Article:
Preparing for New Furnace Efficiency Rules

Understand the installation needs and attributes of high-efficiency, condensing furnaces so that you — and your customers — make a smooth transition.

Builders and remodelers in the northern half of the United States should start bidding farewell to noncondensing furnaces.

A U.S. Department of Energy mandate set to take effect in less than a year will affect the minimum efficiency for residential furnaces sold in the northern half of the country. To prepare for the changes, construction professionals should make sure they understand the impact of the ruling on the types of products and installation techniques that will be available for their projects.

"Space heating is, by and large, the largest end-use load in residential buildings," James Lyons, a research engineer with Davidsonville, Md.-based research firm Newport Partners, says. "And you're looking at a dramatic change in the standard equipment that goes in homes in the northern half of the U.S."

Set to take effect in May 2013, the Energy Department's direct final ruling mandates that all furnaces sold and installed in heating climates must be at least 90 percent efficient as measured by annual fuel utilization efficiency, or AFUE. Furnaces in this efficiency range are known as condensing furnaces. Because they extract 90 percent or more of the available heat from their combustion gases, the water vapor in those gases condenses into liquid water and must be managed and drained.


With an AFUE rating of up to 95 percent, the Trane XC95 gas furnace will meet the minimum furnace efficiency requirements.

The ruling will have a significant impact in many markets around the country, according to Jim Lowell, a furnace product manager in the Residential Solutions division of Ingersoll Rand, maker of Trane furnaces. While high-efficiency furnaces are relatively common in some northern regions, other areas, such as greater Chicago, have a large installed base of 80 percent efficient [noncondensing] furnaces.

"If [they've] got a large number of homes that already have noncondensing furnaces and they take the path of least resistance, they're going to stay with those noncondensing furnaces for the most part," he says. "What's going to happen next year is that's an option that's going to go away."

The good news? Contractors affected by this law won't see any products they're not familiar with. Contractors in northern climates have likely already installed condensing furnaces, which require a condensate management system and vent through PVC piping instead of metal. For remodeling customers, however, replacing the obsolete venting in their home with a new venting system may add complexity to their project.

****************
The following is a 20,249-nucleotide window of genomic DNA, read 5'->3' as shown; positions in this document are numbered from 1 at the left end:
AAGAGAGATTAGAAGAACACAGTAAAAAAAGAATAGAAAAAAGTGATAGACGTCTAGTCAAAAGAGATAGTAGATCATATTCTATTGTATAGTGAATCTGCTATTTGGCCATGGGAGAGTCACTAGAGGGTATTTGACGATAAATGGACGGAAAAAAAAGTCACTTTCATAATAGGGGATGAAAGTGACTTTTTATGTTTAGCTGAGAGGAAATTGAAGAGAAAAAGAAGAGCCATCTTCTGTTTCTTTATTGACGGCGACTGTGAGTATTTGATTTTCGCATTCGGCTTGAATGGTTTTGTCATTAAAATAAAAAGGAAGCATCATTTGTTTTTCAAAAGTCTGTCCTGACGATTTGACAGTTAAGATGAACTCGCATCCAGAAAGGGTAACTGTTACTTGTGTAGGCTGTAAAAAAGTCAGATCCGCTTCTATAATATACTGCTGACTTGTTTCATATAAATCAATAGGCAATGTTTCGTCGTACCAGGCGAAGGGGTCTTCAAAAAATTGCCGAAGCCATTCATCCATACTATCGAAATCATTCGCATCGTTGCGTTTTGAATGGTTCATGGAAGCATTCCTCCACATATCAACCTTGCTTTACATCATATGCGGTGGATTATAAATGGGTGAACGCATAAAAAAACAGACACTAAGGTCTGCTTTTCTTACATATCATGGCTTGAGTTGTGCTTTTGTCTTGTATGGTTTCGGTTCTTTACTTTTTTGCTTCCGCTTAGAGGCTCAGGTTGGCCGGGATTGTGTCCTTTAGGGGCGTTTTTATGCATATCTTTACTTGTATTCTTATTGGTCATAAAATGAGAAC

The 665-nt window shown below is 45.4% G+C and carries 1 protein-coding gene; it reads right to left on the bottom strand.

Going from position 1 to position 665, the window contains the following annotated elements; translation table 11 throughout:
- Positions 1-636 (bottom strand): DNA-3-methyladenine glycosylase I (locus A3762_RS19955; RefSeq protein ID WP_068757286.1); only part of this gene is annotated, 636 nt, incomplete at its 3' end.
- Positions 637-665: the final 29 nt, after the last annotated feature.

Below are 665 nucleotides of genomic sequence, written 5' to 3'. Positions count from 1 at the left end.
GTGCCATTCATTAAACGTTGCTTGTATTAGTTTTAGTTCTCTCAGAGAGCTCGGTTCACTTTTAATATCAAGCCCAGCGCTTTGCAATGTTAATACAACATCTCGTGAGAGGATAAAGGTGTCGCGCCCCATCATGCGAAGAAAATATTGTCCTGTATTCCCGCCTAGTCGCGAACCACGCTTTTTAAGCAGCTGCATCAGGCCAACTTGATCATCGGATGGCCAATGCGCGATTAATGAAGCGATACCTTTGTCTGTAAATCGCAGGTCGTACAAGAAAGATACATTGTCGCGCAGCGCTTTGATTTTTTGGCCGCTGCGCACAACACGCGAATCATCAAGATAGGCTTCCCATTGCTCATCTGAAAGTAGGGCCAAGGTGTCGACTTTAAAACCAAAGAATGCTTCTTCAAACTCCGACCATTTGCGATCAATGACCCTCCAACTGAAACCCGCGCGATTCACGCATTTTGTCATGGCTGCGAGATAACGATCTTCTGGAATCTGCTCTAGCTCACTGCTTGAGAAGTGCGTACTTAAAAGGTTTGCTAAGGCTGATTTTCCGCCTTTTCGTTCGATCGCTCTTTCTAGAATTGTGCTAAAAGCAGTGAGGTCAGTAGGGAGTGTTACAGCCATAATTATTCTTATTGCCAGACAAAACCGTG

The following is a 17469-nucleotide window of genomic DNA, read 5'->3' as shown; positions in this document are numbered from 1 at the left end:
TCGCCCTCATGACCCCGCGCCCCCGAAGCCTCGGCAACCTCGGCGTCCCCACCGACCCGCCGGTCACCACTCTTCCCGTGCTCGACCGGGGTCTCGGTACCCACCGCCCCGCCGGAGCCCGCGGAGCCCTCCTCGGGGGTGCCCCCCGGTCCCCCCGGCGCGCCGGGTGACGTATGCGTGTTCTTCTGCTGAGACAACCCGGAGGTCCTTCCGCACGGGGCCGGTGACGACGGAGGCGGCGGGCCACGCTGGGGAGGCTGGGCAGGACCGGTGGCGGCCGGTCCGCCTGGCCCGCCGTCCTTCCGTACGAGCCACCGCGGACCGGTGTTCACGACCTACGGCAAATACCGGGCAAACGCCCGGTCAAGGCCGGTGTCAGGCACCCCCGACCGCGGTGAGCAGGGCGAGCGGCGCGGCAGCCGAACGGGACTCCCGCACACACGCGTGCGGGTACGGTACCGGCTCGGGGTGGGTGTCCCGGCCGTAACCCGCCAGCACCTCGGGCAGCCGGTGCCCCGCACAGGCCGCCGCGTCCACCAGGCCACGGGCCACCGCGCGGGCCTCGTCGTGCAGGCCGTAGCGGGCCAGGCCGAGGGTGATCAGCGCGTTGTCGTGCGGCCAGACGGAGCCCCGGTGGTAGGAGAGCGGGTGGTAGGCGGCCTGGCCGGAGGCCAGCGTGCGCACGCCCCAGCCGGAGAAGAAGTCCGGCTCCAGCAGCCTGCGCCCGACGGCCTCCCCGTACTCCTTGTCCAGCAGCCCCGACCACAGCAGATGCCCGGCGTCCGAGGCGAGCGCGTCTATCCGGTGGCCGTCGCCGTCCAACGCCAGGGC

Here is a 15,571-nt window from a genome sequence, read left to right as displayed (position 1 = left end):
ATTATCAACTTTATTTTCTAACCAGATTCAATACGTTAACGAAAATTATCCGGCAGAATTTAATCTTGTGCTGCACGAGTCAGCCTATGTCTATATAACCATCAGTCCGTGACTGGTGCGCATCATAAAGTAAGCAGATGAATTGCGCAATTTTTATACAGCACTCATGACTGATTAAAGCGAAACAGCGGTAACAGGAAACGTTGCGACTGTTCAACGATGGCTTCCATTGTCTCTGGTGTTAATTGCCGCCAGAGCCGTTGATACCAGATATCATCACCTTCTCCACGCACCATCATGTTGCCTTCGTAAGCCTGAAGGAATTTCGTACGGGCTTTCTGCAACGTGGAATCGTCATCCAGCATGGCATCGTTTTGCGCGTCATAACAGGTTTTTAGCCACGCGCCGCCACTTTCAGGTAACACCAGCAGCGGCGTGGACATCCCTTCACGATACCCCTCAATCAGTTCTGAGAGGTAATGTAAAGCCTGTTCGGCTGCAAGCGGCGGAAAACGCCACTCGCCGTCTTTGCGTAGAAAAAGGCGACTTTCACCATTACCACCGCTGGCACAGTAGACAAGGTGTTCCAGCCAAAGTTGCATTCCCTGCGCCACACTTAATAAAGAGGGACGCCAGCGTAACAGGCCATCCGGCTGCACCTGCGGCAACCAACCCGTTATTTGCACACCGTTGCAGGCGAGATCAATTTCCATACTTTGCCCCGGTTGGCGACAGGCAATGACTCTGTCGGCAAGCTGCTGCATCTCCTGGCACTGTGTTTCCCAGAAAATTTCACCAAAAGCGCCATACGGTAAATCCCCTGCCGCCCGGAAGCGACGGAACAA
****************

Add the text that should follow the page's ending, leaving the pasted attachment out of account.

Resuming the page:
To help their customers understand the new rules, pros can highlight the advantages of high-efficiency furnaces, Lowell suggests. "The biggest part of the story is the efficiency that a consumer will get from a higher-efficiency product and the savings that they will get," he says. "In many cases, they will find that they can get a payback within the life of the furnace, and consequently it's a smart economic choice to upgrade to a more efficient furnace like this."

A Comparative Study and Analysis of Residential Heating Systems, conducted by Newport Partners, analyzed 15 heating systems to compare metrics such as annual energy costs, CO2 emissions, and simple paybacks for higher first cost. The study found that a heating system with a 95-AFUE high-efficiency propane-fueled furnace is less expensive to install than heating oil, air source heat pump, and ground source heat pump alternatives. The high-efficiency propane-fueled furnace actually achieved a slightly lower first cost than the 78-AFUE standard-efficiency propane furnace because of its reduced venting costs. The high-efficiency furnace also saved $430 in annual energy costs compared with the standard-efficiency furnace, and propane furnaces produced 15 percent fewer CO2 emissions than oil systems of the same efficiency. To analyze the results in your own market, use the interactive Comparative Heating Map, below.

How do propane heating systems compare with alternatives in your project area? Updated for 2012.

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Customers leaving behind old furnaces may find that they can upgrade more than just their efficiency. Furnaces with variable-speed technology or modulating gas valves — such as Carrier's Infinity 98 gas furnace line — may not have been available the last time the customer bought a furnace, notes John Gibbons, director of residential product strategy at Carrier. "A furnace even 10 years old isn't as sophisticated as the products on today's market," he says. "And the warranties are currently longer, so there's some peace of mind."

Today's systems also benefit from accessories like Trane's ComfortLink XL950 LCD color display thermostat control. "So customers have an opportunity to upgrade not only from a fuel-efficiency standpoint but also from a comfort standpoint in their home," Lowell says.

You can start exploring high-efficiency furnaces now in the Propane Products and Appliances Directory by filtering the results to include only furnaces with efficiency greater than 90 percent.

To learn more about how high-efficiency, propane furnaces compare with other types of heating systems, check out A Comparative Analysis of Residential Heating Systems at the Propane Training Academy.


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